High School Sports

Northwestern: rebuilt, reloaded and ready for a run

Kyle Richardson said pressure comes along with the job if you are a head football coach.

Richardson will get his chance to lead a team this year, replacing one of the state's best-ever coaches, Northwestern's Jimmy Wallace. Richardson inherited one of the state's most storied teams. The Trojans played in the last three Class AAAA Division II state championships and won last year in completing a 15-0 season.

Losses is not a word coaches use, nor one Richardson wants to hear coming from the mouths of his players. But losses are numerous this season at Northwestern, and it's his job to fix them.

Besides Wallace, Northwestern lost one of the top quarterbacks ever in the state of South Carolina. Justin Worley is competing for the starting job as a freshman at Tennessee, graduating early last December with most of the state passing records.

Worley passed for 5,313 yards and 64 TDs last season. In Worley's three years as the starter, he completed 429-of-590 passes for 13,385 yards and 157 touchdowns.

"We have three players competing for the job and at the moment there is no starter,'' said Richardson, who brought his pass-first "Air Raid'' offense to Northwestern four years ago. "We will run the same system but will adjust it to best fit the player who starts.

"My first year we had Will King and put in more runs because of his speed and ability to scramble. We adjusted to keep Worley in the pocket. Who starts will come down to me and the three quarterbacks. We are in the same position. They know I have big shoes to fill. They know they also have to fill some big shoes.''

The three are senior Matt Turney, last year's backup, junior Ham Wright and Mason Randolph, a 6-foot-5 Westminster Catawba transfer. Worley is also 6-5, but no matter who starts he will be taking over for Worley, not replacing him.

And whichever quarterback wins, other adjustments will be made.

"It's really different with a new quarterback,'' senior center Zach Tate said. "The cadence is different. Justin had a loud voice and our offense could hear him playing in front of a big crowd. And last year I adjusted to Justin's height on snaps because we were in the shotgun."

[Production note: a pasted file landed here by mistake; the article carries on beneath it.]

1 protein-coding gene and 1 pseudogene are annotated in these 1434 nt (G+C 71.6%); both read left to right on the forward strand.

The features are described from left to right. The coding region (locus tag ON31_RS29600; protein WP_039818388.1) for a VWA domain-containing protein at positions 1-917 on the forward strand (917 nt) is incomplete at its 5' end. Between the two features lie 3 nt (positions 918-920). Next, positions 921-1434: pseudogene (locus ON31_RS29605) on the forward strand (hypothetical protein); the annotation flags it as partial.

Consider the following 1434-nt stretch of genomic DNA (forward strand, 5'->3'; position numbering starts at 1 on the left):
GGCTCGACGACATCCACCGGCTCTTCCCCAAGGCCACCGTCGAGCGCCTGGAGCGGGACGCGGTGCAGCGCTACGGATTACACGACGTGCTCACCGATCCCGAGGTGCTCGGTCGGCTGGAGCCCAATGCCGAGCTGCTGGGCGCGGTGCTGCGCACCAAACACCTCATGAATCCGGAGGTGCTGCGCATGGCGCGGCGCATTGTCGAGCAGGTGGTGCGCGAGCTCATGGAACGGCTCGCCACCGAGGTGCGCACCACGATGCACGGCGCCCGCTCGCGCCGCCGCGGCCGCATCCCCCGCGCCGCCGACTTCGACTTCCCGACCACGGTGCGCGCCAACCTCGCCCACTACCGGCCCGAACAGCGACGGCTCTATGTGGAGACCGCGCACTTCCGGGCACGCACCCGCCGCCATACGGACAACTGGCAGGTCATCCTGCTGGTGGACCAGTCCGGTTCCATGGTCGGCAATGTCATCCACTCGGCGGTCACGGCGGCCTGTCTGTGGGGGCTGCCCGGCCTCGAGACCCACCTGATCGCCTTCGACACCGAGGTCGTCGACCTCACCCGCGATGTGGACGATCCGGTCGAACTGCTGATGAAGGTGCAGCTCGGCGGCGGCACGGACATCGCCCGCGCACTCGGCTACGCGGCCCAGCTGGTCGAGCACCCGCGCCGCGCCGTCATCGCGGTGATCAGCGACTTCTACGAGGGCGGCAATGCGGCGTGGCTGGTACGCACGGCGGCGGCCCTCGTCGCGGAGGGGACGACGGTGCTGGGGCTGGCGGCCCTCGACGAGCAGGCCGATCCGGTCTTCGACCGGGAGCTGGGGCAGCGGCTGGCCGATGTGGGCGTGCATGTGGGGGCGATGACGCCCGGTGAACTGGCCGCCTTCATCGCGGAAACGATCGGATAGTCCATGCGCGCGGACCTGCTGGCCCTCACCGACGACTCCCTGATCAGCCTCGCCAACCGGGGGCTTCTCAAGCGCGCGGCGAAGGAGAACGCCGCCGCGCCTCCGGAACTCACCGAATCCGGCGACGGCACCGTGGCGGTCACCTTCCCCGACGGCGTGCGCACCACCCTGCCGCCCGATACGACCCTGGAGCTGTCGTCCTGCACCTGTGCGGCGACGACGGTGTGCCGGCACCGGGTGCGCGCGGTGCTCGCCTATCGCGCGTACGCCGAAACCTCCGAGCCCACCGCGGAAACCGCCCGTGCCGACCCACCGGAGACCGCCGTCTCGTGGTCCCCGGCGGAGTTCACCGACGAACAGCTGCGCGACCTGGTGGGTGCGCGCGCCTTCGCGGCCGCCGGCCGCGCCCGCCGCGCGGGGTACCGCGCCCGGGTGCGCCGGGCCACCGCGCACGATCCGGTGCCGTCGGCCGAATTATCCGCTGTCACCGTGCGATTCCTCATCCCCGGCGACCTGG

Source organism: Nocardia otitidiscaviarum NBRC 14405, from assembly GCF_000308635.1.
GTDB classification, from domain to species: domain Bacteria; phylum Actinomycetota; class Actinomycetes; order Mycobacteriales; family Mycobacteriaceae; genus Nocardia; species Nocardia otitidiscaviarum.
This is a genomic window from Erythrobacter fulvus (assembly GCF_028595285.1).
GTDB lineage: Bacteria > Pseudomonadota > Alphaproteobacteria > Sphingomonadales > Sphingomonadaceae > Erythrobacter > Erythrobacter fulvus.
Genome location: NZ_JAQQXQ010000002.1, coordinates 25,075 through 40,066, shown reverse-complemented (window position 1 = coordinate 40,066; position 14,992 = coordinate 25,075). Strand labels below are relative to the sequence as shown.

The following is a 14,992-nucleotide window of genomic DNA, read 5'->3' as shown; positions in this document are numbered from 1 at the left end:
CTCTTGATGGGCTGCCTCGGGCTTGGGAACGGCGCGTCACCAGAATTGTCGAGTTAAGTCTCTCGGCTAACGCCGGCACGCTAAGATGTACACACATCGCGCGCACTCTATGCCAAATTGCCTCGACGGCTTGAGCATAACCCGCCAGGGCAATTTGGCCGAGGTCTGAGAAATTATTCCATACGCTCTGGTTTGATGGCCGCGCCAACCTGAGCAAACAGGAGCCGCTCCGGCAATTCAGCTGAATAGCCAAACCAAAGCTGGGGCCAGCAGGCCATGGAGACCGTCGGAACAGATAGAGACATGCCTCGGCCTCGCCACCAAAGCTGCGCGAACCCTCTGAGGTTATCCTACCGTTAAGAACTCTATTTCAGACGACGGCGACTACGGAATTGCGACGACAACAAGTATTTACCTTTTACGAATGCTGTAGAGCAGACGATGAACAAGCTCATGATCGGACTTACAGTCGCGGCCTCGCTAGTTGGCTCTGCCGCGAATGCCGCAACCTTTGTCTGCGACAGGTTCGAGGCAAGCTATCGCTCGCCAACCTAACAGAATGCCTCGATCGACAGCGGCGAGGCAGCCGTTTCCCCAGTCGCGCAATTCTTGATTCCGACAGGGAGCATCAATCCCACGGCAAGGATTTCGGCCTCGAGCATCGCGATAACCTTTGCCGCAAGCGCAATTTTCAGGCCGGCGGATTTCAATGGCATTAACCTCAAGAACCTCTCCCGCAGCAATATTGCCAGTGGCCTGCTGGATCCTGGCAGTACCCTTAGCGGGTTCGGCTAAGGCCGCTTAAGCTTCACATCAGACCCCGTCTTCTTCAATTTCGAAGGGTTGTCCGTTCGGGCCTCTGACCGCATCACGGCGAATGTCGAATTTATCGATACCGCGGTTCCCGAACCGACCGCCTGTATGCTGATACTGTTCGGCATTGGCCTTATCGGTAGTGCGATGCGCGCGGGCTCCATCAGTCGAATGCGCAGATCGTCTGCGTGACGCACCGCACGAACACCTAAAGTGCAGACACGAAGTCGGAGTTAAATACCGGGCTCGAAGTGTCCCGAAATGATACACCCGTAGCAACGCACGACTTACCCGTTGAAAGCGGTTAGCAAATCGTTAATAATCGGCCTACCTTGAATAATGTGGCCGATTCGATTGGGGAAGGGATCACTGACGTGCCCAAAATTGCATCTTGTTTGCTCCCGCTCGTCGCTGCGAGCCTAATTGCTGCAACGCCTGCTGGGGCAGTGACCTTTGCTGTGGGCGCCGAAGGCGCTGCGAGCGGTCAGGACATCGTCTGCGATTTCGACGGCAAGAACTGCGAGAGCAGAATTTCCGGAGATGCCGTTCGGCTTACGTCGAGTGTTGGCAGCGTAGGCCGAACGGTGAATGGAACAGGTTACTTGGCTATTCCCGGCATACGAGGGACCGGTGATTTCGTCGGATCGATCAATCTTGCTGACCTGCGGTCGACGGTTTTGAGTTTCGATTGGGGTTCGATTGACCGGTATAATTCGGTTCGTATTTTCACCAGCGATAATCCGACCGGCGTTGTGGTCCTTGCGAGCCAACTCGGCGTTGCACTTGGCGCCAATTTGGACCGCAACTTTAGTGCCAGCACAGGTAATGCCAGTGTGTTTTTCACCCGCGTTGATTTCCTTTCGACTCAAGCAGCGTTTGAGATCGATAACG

Also lost was record-setting wide receiver Robert Joseph, who will reportedly walk on at Clemson.

Joseph had another season with big numbers, but because he was so closely defended, B.J. Boyd had a breakout year as a junior. He caught 100 passes for 1,228 yards and 15 touchdowns.

"Coach Richardson was a good choice and he's coaching us the same way he always has,'' Boyd said. "And he's coaching the quarterbacks the same as he did Justin.

"The starter will have to watch and break down videos, read the playbook over and over and work hard when he brings on the field what he's learned. We have some good quarterbacks and we've worked well together in 7-on-7s.''

The losses on defense were also shattering. Defensive lineman Rod Byers announced he was going to Oregon, runner up for the National Championship. The morning of national signing day, he switched to Clemson.

Also gone is defensive lineman Gerald Dixon Jr., a USC signee.

There are holes to fill, but defensive coordinator Mike Biddix has some returnees to build around such as senior linebacker Jordan Lowery and senior strong safety Devonte Gibson.

"Playing defense at Northwestern is a great opportunity,'' Gibson said.

"We played hard last year. It seemed like every team we played brought out its best game for us. But it worked in our favor ... made us play harder.''

Lowery is entering his third year on the varsity and said Richardson treats the team like a family, "same as coach Wallace did.''

"Changing coaches hasn't been hard,'' he said. "Coach Richardson is a great coach and we know when the season starts our open spots will be filled and we'll be ready to play. We want to go back to the state again.''

Richardson said Wallace is still part of the program, that he stops by "at least twice a week,'' and talks football. Richardson said he picks Wallace's brain, draws off his experience.

And if Richardson, 33, needs another ear, there is another up the road in Clover. The Blue Eagles new coach is John Devine, Richardson's quarterback coach at South Point High in Belmont, N.C.

"It's kinda funny,'' Richardson said. "Early this week coach Devine and I sat together at the (SCACA) Coaches Clinic in Greenville. I looked at him and asked, '15 years ago did you ever think we'd be meet as head coaches and compete for a region title?'

"I want to make my mark. This is an opportunity I've worked hard for. I've moved offices but haven't made many changes. And I have a good staff. We have guys who have on a lot of games the last four years. We have coaches who have won a lot of games here the last 20 years.''

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